This legwork covers everything from meetings with company management, to industry conferences to discussions with company suppliers, customers and competitors. The group also analyzes metrics, such as the price-earnings ratio and expected growth rate of companies, to assess whether a firm’s stock price reflects its growth potential.
Wagner believes the firm’s collaborative approach to analysis and strong on-theground research is what makes it shine. “In our industry it is crucial to avoid the pitfalls of groupthink. This is why our team offers diverse viewpoints, actively listens to one another, and openly debates ideas. Our collaborative environment is no accident.”
The firm strives to create an environment in which multiple perspectives are nurtured, and there is a culture of challenging opinions and constantly reassessing conclusions. Wagner believes this ultimately leads to superior decisionmaking.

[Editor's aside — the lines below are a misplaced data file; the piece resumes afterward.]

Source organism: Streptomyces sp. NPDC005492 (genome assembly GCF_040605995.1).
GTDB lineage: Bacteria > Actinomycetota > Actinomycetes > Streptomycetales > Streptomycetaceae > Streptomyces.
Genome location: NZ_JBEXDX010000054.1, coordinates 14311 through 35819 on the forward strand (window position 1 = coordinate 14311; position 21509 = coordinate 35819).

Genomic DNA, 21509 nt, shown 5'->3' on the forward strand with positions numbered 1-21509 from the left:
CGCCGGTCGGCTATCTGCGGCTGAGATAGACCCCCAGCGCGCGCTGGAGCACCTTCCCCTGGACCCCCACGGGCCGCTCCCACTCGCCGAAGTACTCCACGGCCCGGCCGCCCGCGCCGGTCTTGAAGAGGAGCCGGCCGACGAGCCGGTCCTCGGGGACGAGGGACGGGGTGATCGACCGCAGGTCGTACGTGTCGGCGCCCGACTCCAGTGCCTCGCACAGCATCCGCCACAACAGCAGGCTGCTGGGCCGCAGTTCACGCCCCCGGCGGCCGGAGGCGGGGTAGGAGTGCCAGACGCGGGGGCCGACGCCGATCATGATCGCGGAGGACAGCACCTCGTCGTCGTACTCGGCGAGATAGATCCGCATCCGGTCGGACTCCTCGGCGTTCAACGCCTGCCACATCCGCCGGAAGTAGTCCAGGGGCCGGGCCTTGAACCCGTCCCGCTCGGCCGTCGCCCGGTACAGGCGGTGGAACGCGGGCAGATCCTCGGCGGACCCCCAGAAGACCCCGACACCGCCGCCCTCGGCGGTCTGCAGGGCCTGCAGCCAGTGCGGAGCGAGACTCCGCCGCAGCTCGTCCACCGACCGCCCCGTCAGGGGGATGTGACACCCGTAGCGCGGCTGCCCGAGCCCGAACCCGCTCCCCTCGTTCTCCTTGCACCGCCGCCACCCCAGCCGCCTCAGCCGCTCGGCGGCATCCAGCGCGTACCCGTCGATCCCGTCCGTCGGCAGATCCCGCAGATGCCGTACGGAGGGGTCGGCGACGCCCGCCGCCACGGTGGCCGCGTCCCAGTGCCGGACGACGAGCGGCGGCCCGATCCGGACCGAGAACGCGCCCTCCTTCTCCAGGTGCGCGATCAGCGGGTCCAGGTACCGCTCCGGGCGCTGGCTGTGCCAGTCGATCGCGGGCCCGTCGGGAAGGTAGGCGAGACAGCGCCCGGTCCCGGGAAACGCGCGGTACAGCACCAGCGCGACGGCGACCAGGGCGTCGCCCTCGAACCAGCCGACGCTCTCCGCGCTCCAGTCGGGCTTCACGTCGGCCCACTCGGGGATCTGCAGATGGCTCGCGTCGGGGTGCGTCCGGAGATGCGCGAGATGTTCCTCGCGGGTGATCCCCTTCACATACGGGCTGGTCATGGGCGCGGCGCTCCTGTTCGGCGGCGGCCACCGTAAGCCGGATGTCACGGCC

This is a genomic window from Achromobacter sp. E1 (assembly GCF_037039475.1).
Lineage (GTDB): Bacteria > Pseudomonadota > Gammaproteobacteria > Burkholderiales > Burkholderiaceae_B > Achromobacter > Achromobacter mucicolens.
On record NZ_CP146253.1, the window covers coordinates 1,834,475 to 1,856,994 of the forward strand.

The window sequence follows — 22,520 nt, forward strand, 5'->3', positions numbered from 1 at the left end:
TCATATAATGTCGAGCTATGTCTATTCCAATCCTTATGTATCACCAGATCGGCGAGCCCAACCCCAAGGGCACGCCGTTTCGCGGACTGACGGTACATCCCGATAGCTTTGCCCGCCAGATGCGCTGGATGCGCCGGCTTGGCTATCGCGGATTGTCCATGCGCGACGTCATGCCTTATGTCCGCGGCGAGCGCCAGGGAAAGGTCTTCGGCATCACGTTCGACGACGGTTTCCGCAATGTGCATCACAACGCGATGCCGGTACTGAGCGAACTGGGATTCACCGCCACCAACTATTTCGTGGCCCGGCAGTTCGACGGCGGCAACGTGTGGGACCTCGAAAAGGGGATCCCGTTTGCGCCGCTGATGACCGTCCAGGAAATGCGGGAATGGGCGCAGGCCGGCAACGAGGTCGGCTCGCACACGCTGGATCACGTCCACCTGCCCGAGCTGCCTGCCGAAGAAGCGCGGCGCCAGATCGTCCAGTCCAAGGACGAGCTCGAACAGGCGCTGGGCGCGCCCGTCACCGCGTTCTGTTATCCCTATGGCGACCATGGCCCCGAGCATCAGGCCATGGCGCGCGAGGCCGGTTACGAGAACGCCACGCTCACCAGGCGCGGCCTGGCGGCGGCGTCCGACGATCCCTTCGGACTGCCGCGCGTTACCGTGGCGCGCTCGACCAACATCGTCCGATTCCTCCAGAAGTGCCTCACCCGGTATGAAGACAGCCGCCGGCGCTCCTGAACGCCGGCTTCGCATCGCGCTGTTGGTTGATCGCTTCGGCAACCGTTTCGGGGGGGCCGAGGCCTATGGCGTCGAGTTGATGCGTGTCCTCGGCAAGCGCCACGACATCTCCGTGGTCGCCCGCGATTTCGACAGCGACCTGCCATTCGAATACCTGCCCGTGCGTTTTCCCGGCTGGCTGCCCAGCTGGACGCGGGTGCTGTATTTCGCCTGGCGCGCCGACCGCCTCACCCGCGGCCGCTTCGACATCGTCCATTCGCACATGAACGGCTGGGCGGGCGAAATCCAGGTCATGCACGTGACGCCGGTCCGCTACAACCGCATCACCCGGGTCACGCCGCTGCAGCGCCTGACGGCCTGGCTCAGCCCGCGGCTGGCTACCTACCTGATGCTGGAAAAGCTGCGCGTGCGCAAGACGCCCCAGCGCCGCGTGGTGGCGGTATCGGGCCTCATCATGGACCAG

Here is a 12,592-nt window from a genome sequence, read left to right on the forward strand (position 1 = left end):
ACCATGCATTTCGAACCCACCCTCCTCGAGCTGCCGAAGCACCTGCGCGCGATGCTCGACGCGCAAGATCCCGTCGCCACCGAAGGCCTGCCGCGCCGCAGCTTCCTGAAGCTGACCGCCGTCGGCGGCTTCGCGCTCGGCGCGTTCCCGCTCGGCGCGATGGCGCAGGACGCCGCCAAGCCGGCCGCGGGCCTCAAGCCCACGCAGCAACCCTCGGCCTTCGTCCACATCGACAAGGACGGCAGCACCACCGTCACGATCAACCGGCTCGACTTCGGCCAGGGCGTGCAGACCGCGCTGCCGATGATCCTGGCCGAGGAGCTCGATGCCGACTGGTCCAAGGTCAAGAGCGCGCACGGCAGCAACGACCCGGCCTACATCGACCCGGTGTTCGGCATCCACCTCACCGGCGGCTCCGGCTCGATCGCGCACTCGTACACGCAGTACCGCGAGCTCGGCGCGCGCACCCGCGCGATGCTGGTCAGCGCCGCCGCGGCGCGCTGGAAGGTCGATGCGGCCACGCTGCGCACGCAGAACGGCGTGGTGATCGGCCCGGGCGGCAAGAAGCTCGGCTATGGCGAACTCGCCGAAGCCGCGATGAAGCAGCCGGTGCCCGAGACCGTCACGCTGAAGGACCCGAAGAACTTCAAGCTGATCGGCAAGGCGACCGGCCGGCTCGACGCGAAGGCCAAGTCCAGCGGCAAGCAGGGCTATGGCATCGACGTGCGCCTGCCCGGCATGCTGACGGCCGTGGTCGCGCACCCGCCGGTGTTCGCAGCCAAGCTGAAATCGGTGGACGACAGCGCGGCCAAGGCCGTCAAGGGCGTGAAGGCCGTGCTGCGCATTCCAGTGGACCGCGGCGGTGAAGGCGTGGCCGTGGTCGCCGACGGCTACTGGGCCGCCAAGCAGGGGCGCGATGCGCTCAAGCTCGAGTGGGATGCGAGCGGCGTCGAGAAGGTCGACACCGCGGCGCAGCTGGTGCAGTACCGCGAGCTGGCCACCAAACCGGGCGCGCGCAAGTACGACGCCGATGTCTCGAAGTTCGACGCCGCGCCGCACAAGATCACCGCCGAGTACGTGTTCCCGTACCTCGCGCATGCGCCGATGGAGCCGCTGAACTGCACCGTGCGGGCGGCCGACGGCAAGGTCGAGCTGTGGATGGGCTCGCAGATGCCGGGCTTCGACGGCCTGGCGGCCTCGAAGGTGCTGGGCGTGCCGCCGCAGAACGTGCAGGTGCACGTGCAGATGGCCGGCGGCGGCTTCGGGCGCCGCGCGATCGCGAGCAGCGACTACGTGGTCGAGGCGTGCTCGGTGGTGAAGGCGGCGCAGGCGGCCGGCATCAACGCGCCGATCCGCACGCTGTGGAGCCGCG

“We have a history of focusing on long-term investment merit that has allowed us to avoid fleeting fads and illconceived product structures,” he said.
The family-like culture fostered by T.Rowe Price starts at the recruitment level and is evident throughout its training and promotion programs. “Investment professionals usually enter the firm early in their careers,” Wagner said. “We typically hire analysts who have recently graduated from business school, many of whom have participated in our summer internship program. These new hires are mentored by experienced analysts to help sharpen their analytical and investment management skills, at the same time as familiarizing them with the firm’s approach to exchanging ideas and insights with their investment management colleagues.